In the present case, private respondents, in their complaint, alleged that the mortgage was constituted without the prior written approval of the HLURB which is in violation of Section 18 of P.D. No. 957. Petitioner's admission that it granted and released the loan without notifying the HLURB because of its belief that it was not necessary to do so, is fatal to petitioner's defense. As a consequence thereof, the mortgage constituted in favor of petitioner can be declared invalid as against private respondents even without the presence of Garcia/TransAmerican. It is worthy to mention that the assailed decision was rendered merely against petitioner and had not made any pronouncement as to Garcia/TransAmerican's liability to private respondents for the non-completion of the projects; or to herein petitioner, as mortgagee.
The present case merely involves the liability of petitioner bank to private respondents as buyers of the lots and townhouse units.
WHEREFORE, the petition is DISMISSED for lack of merit.
Puno, (Chairman), Callejo, Sr., TINGA, and Chico-Nazario, JJ.,concur
1 Rollo, pp. 36-44; Penned by Justice Romeo A. Brawner (now Presiding Justice), concurred in by Justices Emeterio C. Cui (retired) and Lourdes K. Tayao-Jaguros (retired).
2 TCT No. 3352.
3 TCT No. 3356.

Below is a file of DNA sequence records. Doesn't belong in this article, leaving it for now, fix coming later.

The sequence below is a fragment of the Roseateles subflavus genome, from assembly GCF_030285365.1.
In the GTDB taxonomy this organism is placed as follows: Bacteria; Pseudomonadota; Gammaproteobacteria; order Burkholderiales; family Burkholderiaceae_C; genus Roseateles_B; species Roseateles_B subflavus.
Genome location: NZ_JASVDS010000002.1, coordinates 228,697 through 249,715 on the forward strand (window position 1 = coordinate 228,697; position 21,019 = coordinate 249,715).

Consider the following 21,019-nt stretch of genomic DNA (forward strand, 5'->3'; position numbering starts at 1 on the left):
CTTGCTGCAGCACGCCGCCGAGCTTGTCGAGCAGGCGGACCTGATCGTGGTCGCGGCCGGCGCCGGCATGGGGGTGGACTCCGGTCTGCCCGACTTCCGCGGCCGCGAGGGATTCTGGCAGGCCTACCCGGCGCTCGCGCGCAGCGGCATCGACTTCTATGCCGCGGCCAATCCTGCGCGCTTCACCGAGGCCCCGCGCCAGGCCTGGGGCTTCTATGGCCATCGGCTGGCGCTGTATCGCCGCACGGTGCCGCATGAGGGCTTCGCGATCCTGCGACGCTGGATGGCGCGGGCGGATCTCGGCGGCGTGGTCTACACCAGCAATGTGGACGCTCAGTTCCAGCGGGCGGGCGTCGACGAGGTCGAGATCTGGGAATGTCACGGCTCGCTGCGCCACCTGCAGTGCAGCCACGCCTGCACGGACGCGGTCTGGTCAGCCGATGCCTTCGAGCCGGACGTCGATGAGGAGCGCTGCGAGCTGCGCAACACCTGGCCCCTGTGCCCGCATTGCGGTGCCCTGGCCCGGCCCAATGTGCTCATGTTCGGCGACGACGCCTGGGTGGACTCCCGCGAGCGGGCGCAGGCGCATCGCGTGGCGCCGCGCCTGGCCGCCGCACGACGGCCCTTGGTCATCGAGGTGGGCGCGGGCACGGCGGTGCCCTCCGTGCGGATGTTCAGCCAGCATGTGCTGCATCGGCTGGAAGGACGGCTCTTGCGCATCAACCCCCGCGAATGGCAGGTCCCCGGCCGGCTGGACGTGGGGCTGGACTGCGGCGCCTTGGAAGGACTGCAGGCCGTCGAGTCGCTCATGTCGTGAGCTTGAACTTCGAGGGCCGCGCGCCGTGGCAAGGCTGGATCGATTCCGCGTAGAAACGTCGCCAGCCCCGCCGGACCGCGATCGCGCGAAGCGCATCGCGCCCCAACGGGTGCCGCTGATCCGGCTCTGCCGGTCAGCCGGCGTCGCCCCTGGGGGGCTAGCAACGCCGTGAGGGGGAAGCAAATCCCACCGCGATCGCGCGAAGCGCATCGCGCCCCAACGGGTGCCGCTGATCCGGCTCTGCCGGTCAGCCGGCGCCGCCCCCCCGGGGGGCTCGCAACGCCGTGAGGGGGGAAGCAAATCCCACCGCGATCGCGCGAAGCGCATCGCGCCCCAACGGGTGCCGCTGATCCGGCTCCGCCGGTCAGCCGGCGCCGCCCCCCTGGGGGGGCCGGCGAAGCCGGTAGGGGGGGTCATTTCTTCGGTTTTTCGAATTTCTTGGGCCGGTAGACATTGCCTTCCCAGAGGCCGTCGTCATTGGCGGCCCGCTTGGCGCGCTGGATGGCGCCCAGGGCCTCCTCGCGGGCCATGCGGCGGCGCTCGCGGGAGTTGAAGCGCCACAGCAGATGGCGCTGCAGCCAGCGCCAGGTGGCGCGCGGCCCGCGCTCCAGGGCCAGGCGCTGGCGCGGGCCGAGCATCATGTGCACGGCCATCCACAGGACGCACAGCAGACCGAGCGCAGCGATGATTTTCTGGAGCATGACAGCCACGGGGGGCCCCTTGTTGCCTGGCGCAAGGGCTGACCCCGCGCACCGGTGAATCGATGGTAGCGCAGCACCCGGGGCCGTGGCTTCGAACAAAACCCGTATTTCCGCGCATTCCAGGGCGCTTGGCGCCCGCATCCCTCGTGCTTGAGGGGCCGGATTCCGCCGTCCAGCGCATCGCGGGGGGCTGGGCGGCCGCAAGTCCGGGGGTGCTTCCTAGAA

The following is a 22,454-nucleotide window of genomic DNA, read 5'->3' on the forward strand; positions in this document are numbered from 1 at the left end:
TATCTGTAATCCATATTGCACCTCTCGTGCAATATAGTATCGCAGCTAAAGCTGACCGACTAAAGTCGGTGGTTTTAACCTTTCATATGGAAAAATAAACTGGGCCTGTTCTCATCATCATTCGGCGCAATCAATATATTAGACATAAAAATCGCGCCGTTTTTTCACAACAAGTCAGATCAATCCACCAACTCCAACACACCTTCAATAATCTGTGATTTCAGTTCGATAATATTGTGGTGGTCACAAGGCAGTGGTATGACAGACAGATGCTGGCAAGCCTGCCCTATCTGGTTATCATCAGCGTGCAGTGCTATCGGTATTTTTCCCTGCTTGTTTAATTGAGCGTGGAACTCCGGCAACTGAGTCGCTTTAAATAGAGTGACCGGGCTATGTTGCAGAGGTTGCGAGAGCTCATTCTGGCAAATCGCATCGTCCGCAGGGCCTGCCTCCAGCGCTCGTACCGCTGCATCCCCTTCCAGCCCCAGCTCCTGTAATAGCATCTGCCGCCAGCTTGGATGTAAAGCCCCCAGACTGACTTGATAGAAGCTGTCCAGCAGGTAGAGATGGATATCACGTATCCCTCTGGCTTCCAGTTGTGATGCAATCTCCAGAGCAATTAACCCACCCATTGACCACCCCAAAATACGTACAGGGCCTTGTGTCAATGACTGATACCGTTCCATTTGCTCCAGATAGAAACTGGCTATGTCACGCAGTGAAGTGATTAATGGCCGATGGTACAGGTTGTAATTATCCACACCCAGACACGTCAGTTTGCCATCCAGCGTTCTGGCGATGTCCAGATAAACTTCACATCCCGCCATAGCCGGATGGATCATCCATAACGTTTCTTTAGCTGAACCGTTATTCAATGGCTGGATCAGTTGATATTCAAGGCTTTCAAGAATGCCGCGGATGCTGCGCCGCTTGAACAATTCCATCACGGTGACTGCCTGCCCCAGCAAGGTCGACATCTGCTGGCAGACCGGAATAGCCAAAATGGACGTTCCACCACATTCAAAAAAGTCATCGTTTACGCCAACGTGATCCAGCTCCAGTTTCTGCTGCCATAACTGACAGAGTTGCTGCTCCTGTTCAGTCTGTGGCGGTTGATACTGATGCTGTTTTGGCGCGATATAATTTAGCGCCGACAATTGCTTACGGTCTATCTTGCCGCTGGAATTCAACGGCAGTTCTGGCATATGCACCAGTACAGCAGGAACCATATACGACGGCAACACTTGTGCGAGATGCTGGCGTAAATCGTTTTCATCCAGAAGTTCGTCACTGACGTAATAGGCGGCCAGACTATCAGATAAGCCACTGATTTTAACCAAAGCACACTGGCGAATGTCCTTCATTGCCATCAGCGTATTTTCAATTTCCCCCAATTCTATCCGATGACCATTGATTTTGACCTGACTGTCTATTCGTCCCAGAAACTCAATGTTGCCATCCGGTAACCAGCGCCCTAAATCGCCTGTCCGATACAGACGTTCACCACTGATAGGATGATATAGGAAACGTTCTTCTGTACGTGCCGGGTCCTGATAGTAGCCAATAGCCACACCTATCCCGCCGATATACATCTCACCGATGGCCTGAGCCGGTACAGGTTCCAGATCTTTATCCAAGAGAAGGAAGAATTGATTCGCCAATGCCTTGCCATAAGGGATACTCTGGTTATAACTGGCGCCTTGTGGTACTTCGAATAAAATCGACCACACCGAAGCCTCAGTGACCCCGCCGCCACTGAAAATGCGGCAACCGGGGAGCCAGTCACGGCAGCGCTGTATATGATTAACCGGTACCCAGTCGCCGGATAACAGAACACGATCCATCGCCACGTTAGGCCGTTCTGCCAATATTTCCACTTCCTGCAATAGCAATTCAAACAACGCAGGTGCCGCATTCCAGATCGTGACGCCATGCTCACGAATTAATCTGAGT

4 TCT No. 3351.
5 TCT No. 3354.
6 TCT No. 3350.
7 Rollo, pp. 51-54.
8 Rollo, p. 55.
9 Id., p. 62.
10 HLURB Case No. REM-011890-4627.
11 Per Arbiter Abraham N. Vermudez.
12 Rollo, pp. 77-79.
13 Id., pp. 81-83; Docketed as HLURB Case No. REM-A-1072; Per Commissioner Amado B. Deloria, concurred in by Ex-Officio Commissioners Harry H. Pasimio and Victoria Isabel A. Paredes.
14 Id., pp. 84-97; Docketed as O.P. Case No. 5018; Penned by then Assistant Executive Secretary for Legal Affairs, Renato C. Corona (now an Associate Justice of this Court).
15 Id., p. 98.
16 210 SCRA 558.
17 Id., p. 46.
18 See footnote 16.
19 Union Bank v. HLURB, 210 SCRA 558, 561-564.
20 Section 2(d) of P.D. No. 957
(d) Subdivision project - "Subdivision project" shall mean a tract or parcel of land registered under Act No. 496 which is partitioned primarily for residential purposes into individual lots with or without improvements thereon, and offered, to the public for sale, in cash or in installment terms. It shall include all residential, commercial, industrial and recreational areas, as well as open spaces and other community and public areas in the project.
21 420 SCRA 349.
22 Id, pp. 354-355.
23 PNB v. CA, 187 SCRA 735; Planters Development Bank v. CA, 197 SCRA 698.
24 Far East Bank and Trust Co. v. Marquez, supra.
27 Supra, pp. 356-357.
28 Sec. 17. Registration. 'All contracts to sell, deeds of sale and other similar instruments relative to the sale or conveyance of the subdivision lots and condominium units, whether or not the purchase price is paid in full, shall be registered by the seller in the Office of the Register of Deeds of the province or city where the property is situated.
. . .
30 390 SCRA 263.